Evernote User Accounts Compromised – Joe Tech
Evernote, today, reported that they detected and blocked suspicious activity on
Password security is a complex problem. When sharing, accessing, creating or even just viewing data on the Internet we typically need a password for something. Whether it’s your Wall Street Journal Subscription or your Facebook account you need it ‘secured’ with a personal and complex password. Problem is we are at the mercy of individuals who are dishonest, greedy and seeking to prove their hacking and cracking prowess on the Internet. Why should we be concerned?
Hackers use several methods to steal account information. The one that directly challenges the security of your password is a brute force attack. The attacking computer is programed to come up with all the combinations of given parameters (length, complexity, salt). If you only use letters you may as well kiss your account “security” goodbye. To make your account passwords more secure use a combination of letters, numbers and symbols with an overall length greater than 11 characters. I’m not sure how true this is but a commenter on a Gizmodo post a couple of years ago says they were able to crack a password within a few hours regardless of complexity.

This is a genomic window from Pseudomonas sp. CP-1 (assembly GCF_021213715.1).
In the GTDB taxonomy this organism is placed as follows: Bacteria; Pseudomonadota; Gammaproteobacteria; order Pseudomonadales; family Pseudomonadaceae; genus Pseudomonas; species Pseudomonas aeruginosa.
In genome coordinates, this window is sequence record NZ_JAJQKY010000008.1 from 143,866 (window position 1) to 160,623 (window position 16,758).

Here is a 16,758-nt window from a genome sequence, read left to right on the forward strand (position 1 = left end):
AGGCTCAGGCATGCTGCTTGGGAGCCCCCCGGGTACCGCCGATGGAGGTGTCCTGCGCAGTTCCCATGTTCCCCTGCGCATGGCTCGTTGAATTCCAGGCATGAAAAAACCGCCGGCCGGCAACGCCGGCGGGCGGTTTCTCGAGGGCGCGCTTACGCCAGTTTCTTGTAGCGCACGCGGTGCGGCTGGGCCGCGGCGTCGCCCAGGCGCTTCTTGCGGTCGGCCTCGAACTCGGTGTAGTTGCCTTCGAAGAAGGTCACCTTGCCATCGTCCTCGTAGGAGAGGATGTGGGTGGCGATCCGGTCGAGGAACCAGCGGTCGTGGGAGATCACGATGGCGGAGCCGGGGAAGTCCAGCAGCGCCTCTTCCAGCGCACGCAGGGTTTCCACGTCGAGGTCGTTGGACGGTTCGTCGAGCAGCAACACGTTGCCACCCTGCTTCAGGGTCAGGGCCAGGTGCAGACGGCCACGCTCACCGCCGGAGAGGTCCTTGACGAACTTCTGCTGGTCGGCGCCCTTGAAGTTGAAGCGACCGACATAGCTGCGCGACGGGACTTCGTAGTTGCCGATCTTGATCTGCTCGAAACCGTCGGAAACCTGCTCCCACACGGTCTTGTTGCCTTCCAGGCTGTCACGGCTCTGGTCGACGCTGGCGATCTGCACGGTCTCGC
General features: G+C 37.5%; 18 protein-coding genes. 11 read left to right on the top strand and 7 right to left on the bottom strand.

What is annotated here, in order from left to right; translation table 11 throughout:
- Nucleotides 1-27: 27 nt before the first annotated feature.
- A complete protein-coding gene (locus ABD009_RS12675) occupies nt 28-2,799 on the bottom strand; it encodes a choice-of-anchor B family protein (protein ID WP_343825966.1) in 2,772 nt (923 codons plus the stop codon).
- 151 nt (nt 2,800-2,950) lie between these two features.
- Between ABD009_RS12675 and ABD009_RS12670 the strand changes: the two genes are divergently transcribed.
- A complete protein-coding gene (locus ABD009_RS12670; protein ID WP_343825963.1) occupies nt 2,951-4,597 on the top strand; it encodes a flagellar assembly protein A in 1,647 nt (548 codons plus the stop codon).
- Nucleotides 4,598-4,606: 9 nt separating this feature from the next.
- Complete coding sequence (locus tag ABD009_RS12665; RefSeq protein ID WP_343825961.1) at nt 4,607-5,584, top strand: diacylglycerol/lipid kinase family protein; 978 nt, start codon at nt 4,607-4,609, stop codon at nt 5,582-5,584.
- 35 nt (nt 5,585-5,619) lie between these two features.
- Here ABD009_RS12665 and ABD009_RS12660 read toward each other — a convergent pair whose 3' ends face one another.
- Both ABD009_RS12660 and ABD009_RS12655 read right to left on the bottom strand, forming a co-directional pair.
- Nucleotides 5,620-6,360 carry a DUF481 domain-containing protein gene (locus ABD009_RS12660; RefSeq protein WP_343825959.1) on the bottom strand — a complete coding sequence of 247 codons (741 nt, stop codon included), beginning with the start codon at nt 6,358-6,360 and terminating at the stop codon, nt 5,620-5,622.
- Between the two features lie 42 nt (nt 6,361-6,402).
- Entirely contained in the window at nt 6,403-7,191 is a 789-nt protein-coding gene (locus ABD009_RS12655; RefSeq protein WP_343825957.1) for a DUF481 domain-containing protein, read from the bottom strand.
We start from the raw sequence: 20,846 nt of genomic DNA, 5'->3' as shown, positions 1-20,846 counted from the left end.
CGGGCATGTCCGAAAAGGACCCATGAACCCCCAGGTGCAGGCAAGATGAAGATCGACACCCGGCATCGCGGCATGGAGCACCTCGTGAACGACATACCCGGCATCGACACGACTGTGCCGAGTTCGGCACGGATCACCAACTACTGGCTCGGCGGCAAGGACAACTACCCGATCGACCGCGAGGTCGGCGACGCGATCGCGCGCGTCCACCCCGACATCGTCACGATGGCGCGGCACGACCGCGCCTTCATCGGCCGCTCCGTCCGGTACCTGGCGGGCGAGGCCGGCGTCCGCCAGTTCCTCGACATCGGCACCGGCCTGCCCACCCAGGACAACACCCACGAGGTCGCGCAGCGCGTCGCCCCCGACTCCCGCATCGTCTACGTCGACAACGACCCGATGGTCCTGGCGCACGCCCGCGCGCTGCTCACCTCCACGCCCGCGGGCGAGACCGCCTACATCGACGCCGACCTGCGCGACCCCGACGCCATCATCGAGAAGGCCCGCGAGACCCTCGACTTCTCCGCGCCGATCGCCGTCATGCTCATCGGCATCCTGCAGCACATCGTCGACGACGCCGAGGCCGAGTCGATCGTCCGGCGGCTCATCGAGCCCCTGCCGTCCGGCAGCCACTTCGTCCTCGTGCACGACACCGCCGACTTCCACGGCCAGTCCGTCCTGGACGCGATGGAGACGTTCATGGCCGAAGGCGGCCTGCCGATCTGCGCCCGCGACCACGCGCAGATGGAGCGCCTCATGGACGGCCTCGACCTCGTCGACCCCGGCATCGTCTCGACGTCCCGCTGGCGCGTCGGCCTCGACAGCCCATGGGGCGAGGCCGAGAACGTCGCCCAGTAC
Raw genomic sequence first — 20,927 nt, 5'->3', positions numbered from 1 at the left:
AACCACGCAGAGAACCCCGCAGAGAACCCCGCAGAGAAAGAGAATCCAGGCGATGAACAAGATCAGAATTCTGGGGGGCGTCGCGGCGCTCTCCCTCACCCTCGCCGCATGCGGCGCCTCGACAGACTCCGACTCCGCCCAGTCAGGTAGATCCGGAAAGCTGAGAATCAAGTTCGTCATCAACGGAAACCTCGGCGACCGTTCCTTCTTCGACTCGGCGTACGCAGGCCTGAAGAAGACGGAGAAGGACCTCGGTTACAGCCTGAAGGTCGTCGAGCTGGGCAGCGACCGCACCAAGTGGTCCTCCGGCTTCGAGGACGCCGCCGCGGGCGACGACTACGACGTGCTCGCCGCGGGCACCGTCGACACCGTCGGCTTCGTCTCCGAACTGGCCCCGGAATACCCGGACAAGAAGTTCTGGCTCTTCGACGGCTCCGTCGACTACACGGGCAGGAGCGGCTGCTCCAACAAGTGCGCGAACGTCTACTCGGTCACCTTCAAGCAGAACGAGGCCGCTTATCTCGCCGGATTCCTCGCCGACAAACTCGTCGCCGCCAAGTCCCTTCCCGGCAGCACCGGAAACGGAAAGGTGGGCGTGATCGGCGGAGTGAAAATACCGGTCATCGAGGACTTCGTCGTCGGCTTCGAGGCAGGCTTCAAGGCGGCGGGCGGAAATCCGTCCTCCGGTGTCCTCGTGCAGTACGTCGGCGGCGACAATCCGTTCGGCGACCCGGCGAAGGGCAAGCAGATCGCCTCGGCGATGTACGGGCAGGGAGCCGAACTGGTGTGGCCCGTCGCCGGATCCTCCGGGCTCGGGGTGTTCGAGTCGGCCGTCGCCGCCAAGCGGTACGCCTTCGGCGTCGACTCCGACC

Another method of hacking into and stealing your account information and identity is to crack the overall security of the network where your information is hosted. Once they are in they can harvest usernames, passwords, real names, emails, birthdates and anything else they might want. Clark Howard, financial expert for CNN, suggested not putting your real birthdate into sites that really don’t require your exact date for any legal reasons (just remember what you put in should you ever need to verify your identity on the site using that info). Like JoeTech mentions in the article cited above, hackers will then use this information and start trying to log into other cloud or financial services across the Internet. If you don’t use the same string as a password on all your sensitive data then you will be OK. BUT if you do then you have some work to do. Once you find out about a security breach at a network where you have an account, like Evernote, you will need to change any passwords that may be identical across the Internet. Granted, this is inconvenient, but much more secure than having a standard password that leaves ALL your information to the open once it is stolen even one time. Check out the rest of Joe’s article for more tips.
See on www.joetech.com